Ganges SUP: A world Record dedicated to conservation

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The full length of the magnanimous river ganga was traversed by two people from  Kumaran and Shilpika the first people to ever achieve such a feat by stand up paddleboard.

Standup paddle boarding is a heavy weight variant of traditional surfing where paddlers stand on boards, propelling themselves with the help of paddles.

 

WHAT IS GANGES SUP?

GangesSUP is a record breaking, world’s first descent of the entire length of the river Ganges by stand up paddleboard. An expedition for purpose, the vision and mission of this journey is to empower awareness and advocacy for cleaner water, via adventure.

Oct 3rd, 2016, Gomukh uttrakhand. – Expedition begins.

 

On 3rd October 2016, the expedition kicked off on foot in Gaumukh, the ‘visible’ source of the Ganges at the altitude of 4100m in the Indian Himalayas. On 11th January 2017-101 days and 2977 kms later, the team of Kumaran Mahalingam and Shilpika Gautam paddled to the mouth of the Ganges at GangarSagar

As they chased a larger picture,Kumaran though did not claim any additional records on this journey, has three limca book of records already to his name for stand up paddling. The 35-year-old Kumaran works  as a geologist and hails from Chennai but has lived in Gurgaon for the last  10 years. He started paddle boarding in 2014 and before the Ganga expedition, holding the records for the Longest Standup Paddling feat on river Godavari, Andhra Pradesh and for standup paddle boarding on most water-bodies by an individual, Highest ever Stand up paddleboarding in Lake Tsoltak (16604ft above MSL). He has also paddled on 29 different water bodies – 27 in India and one each at Langkawi, Malaysia and the Madhuganga wetland in Sri Lanka.

 

Kumaran’s GangesSUP journey began when he came across Shilpika’s call for teammates in a magazine, although a bit last minute giving him little time to prepare for the expedition.

 

After a 10 day survey pre expedition of the path they were going to paddle through using google maps Kumaran was able to lay out a plan. The journey would include a 260 KM trek from Gaumukh to Devprayag, cross white water zones from devprayag to haridwar on their inflatable SUP boards and then on hardboards from haridwar to the sea crossing river section in Bijnor, Narora Kanpur and Farakka also crossing five barrages(an artificial barrier across a river or estuary to prevent flooding, aid irrigation or navigation, or to generate electricity by tidal power) and having to set up camp 49 times.

 

When they started the expedition, they covered 30 to 50 kms each day, paddling from 8am to 5pm every day. They camped near the river banks, pitching tents close to villages or in any of the countless ashrams set up by the banks of the river.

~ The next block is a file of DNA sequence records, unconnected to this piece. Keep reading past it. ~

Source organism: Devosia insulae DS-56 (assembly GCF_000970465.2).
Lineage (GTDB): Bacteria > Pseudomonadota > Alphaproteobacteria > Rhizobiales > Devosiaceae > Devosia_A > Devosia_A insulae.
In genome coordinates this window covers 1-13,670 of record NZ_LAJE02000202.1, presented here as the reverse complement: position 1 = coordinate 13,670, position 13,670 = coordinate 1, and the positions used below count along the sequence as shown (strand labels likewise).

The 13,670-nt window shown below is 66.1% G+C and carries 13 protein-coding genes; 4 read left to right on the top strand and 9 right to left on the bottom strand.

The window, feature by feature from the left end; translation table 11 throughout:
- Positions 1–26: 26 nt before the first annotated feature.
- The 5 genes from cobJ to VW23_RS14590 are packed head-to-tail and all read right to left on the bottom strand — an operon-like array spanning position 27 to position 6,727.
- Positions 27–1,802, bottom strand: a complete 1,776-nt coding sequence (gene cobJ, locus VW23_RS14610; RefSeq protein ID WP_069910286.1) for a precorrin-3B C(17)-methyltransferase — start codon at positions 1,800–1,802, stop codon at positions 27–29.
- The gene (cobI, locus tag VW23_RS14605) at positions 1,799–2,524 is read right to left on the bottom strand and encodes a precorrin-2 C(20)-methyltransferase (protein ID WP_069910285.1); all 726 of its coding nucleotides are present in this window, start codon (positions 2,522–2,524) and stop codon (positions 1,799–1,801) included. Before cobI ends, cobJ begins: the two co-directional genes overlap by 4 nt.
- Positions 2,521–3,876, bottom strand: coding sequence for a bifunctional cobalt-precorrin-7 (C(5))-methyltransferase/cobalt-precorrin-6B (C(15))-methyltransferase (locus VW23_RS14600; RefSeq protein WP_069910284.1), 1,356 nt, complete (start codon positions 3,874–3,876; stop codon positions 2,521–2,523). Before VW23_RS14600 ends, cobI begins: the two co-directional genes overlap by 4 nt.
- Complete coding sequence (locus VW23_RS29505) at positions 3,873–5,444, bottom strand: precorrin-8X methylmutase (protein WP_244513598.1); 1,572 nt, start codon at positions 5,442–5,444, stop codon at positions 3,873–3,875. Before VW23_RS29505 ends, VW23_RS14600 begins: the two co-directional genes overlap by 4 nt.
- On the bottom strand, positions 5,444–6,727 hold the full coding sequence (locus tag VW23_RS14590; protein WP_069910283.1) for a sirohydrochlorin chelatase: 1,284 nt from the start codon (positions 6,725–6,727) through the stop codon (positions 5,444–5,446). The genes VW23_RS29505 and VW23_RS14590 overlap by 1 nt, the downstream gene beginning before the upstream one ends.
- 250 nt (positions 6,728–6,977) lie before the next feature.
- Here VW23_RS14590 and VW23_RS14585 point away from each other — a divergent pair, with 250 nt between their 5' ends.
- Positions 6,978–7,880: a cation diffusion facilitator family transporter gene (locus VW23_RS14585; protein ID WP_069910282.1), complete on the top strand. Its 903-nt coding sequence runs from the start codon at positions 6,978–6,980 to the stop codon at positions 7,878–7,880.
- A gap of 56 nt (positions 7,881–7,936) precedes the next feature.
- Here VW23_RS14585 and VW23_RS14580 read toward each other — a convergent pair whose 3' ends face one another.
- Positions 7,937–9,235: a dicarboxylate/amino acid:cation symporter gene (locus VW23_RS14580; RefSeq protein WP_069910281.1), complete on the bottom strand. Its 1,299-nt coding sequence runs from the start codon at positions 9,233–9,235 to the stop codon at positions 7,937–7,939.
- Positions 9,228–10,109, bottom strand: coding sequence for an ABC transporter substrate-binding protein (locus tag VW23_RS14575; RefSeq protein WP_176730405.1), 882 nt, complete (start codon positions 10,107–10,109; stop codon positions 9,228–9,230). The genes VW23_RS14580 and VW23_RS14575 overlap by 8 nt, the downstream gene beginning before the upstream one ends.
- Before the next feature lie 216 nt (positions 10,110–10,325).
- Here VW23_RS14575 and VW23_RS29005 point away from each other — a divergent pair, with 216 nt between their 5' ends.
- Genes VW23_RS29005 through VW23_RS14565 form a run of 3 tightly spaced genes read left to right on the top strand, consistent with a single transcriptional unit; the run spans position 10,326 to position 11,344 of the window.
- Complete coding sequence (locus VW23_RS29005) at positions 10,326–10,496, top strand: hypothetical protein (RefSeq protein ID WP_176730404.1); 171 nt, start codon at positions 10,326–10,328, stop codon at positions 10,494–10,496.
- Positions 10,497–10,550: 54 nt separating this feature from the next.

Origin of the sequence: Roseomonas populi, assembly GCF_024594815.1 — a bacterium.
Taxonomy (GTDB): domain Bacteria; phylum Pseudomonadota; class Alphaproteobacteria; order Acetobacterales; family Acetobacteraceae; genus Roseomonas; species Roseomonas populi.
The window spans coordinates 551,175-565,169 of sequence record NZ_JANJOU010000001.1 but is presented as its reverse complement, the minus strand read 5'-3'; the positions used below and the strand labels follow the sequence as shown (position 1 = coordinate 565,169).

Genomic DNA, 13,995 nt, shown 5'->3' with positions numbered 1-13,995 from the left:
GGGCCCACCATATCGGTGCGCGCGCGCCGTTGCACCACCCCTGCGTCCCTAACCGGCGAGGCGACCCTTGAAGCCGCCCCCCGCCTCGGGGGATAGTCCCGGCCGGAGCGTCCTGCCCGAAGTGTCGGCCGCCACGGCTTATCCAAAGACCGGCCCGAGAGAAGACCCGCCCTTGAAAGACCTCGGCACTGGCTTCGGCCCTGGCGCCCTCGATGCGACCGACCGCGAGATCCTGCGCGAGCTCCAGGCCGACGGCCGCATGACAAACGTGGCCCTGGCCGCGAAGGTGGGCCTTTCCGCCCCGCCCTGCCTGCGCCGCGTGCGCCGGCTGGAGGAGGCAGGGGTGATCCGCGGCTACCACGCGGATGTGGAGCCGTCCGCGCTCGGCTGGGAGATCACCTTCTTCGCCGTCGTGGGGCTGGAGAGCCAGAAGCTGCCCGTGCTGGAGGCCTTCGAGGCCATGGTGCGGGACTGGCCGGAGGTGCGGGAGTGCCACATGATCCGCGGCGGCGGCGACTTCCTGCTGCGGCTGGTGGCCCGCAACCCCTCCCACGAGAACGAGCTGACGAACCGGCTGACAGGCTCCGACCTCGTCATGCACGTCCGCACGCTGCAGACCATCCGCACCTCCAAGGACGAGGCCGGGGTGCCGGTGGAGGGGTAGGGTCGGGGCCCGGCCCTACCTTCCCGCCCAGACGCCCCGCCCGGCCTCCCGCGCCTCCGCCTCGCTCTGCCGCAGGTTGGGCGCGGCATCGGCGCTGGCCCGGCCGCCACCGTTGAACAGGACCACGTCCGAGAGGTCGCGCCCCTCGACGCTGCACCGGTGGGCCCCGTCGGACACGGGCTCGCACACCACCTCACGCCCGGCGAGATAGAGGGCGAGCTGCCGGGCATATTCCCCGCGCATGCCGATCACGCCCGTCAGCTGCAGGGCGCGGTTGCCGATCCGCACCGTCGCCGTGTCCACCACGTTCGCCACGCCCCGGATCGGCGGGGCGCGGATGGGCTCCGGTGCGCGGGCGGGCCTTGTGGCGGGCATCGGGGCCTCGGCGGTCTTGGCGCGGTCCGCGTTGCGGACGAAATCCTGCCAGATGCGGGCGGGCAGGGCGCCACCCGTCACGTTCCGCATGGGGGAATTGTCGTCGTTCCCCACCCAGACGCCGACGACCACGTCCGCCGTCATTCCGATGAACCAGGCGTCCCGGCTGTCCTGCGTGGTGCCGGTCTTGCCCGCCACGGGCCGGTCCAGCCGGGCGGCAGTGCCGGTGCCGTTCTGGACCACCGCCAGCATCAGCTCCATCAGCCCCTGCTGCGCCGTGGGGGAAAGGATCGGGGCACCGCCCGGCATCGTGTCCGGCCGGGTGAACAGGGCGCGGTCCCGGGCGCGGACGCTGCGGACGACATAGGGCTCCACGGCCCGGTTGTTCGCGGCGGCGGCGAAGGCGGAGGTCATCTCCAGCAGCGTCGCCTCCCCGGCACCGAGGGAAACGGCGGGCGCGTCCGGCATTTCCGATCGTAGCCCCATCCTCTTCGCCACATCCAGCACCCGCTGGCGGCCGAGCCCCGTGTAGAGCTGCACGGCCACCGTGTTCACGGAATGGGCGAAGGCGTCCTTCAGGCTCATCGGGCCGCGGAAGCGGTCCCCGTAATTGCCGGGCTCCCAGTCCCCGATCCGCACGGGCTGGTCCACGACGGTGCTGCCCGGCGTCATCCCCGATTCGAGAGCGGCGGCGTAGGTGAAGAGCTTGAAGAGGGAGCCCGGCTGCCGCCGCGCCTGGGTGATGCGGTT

Apart from paddling for their initial cause, kumaran conducted a survey of the Gangetic Dolphins, in this project he received knowledge support from the WWF.  He says, “The dolphins not only added colour to the expedition, but made sure that it didn’t become monotonous.” He counted 867 dolphins during the expedition. The team also took time in the day sampling water quality at various places, talking to local authorities about ways to promote and the importance of cleaner water, they also made sure to promote stand up paddling as a tool of furthering eco-tourism.

 

In Spite of the many obstacles like the Gangasagar Mela which was to begin on January 12th leaving the whole place crowded with Lakhs of devotee they reached the end of their journey well in time.

 

THE ROUTE

Our Expedition itinerary was divided into 3 phases

Ganges Source to Sea

Phase 1- We kicked off the expedition at Gaumukh on October 3rd – from there a combination of trekking and cycling took us down to Devprayag via Uttarkashi. Devprayag, which is at the confluence of rivers Bhagirathi and Alaknanda also marks the start of the River Ganges proper.

Phase 2- Starting 15th October, it was time to get on our inflatable Stand up Paddleboards to paddle the stretch of very fast and rather dangerous white waters until Rishikesh.Having somewhat survived , we then cycled from Rishikesh to Haridwar due to lack of enough water to paddle.

Phase 3 – Commencing 20th October, Haridwar marked the start of the longest phase of our expedition I.e. the touring section. It is here that the river leaves the Himalayas and flows out of the state of Uttarakhand into UttarPradesh, Bihar, jharkhand ,west Bengal and finally the sea.

 

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